Guest Column: Protecting the most valuable assets
Take initiatives to make work rewarding for employees, improve work-life balance & increase productivity, says Ambika Sharma, Pulp Strategy
Published - Jan 25, 2013 7:17 PM Updated: Jan 25, 2013 7:17 PM
“We are an agency”. How many times have I heard this uttered in the early stages of my career and like clockwork have repeated it in the later stages? What does that mean? In simple terms, it means constant pressure and high stress work life. Since the crunch in 2008, agency employees are expected to work harder, smarter and have longer work hours. This has only increased over the years as pressure to deliver and competition shoots through the roof.
I don't think media and communication organisations are under a greater stress as compared to, let’s say, banking or FMCG. It’s a part of modern living which has equal impact across sectors but the free work culture in agencies has felt some strain with the shift in economic trends. While the dynamics of the agency economics are not changing any time soon, there are methods and initiatives that can make work more rewarding, improve work life balance, increase productivity and significantly increase talent retention. This change needs to be a part of the culture in the organisation. Young agencies in particular need to imbibe this culture early on and make it rewarding in order to attract and retain talent.
Young agencies have more to offer for fast tracking individual growth; greater and more frequent opportunities in the workspace come as part of the package. This makes such agencies in the media space appealing to budding talent. On the other hand, the same organisations, when they put employee benefits and assessment on the back burner, lose their luster quickly. Working with a media agency cannot be any lighter on the benefits plan than that of any other industry, and for a young organisation, it should be tilting this balance in its favour.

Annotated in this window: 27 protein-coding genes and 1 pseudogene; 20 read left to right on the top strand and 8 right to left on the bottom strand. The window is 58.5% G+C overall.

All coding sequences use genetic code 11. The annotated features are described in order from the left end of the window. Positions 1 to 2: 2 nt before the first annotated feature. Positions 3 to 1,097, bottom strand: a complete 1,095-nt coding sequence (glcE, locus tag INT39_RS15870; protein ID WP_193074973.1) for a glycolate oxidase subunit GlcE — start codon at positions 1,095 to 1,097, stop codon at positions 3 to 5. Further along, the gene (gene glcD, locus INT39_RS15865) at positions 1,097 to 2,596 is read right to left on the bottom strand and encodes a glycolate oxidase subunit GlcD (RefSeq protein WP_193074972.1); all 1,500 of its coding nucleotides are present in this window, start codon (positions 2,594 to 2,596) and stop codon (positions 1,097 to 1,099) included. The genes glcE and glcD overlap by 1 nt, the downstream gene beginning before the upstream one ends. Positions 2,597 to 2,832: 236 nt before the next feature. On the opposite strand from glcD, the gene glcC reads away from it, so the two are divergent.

Agencies at par with their corporate counterparts need to (a few of the large ones already do) provide a strong employee health benefits plan that covers employees and families, insurance cover and other benefits. We are a high stress industry and an additional two weeks paid recreational leave every year goes a long way (when we introduced this, it received an over whelming welcome). Media organisations also need to be aware towards socio cultural changes. For example, closer home we see that our policy of providing safe company transport home after dark to our women employees holds big value.
All employee benefits need not be tangible; in fact it’s the intangible benefits that are most attractive when they mean larger, transparent opportunities for employees. This is where young organisations can gain most ground. In large organisations, the freedom to act takes back stage, making the atmosphere stifling for talented individuals who want to spread their wings. The attraction of a young agency is that it will by default encourage freedom of action. Success depends on innovation, doing all it can to ensure that enterprising people have the freedom to act. At the same time, empower them to make tough decisions, implement new ideas and use their initiative.
Young companies have an advantage of more flexibility, more job diversity and the possibility of high growth. Organisations that have a strong and rewarding compensation structure show they value performance as well as initiative by individual team members. This makes such them attractive for talent. We see that efforts towards opportunity management, mentoring, training and the other initiatives have strengthened and empowered the team and more importantly, led to enhanced organisational productivity.
Media agencies like all industries compete for talent on a common platform. The boundaries that existed a decade ago and saw negligible cross industry movement no longer exist. To attract talent and to build a high-energy workforce, the tools of training, empowerment benefits and reward in the workspace need to be at par with global best practices.
The author is MD and CEO, Pulp Strategy CommunicationsFor more updates, be socially connected with us on
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